Hope In Anne Sullivan's The Miracle Worker

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“We must accept finite disappointment, but never lose infinite hope.” Martin Luther King Jr. once stated these meaningful words about always having hope. Throughout the nonfiction drama, The Miracle Worker by William Gibson, Anne Sullivan, or Annie, was hired to teach blind and deaf—due to a horrible illness at such a young age—Helen Keller a variety of life skills. Anne Sullivan came across many problems when teaching Helen Keller. Despite these troubles, Anne Sullivan, Helen Keller’s mother (Kate), Helen Keller’s father (Captain Keller), and other family members tried to never lose hope in Helen’s capabilities. All of their determination, especially Annie’s, was driven by their hope for Helen’s success. The Miracle Worker really portrayed how one must believe and have hope in order for their dreams to come true. From the beginning, in Act I of The Miracle Worker, people like Kate and Annie had hope that Helen would get better and be bright enough to soak in information. Kate—Helen’s loving and caring mother—would do anything to help Helen improve her health, or to act somewhat like an ordinary child. One part of the…show more content…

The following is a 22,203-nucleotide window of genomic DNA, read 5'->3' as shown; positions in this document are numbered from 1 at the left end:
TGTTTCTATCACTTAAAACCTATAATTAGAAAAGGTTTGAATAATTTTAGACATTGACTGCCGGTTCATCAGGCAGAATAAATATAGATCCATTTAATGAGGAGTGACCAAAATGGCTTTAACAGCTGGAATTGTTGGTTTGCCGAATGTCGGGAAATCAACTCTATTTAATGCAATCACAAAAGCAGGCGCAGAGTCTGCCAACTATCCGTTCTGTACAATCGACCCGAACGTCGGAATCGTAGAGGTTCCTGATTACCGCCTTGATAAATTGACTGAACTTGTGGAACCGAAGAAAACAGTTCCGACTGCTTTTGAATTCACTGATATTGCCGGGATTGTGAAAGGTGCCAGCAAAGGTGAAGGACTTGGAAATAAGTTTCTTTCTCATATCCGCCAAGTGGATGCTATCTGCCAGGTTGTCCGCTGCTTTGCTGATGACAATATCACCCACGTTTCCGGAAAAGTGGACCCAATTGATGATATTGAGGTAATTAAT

Now, the characters had a hope for Helen truly learning a new way of living. After Annie held Helen in one room for multiple hours, she came out to Kate stating, “She ate from her own plate. (She thinks a moment.) She ate with a spoon. Herself. (KATE frowns, uncertain with thought, and glances down at HELEN.) And she folded her napkin” (Gibson 524). When Annie approached Kate explaining the result of her lesson with Helen, it sparked a new sense of hope. This new sense of hope made the readers, audience members, and characters feel that Helen really had a chance of coping with her disabilities. It was a step closer to her really changing and understanding what was around her, escalating everyone’s pride, hope, and belief for

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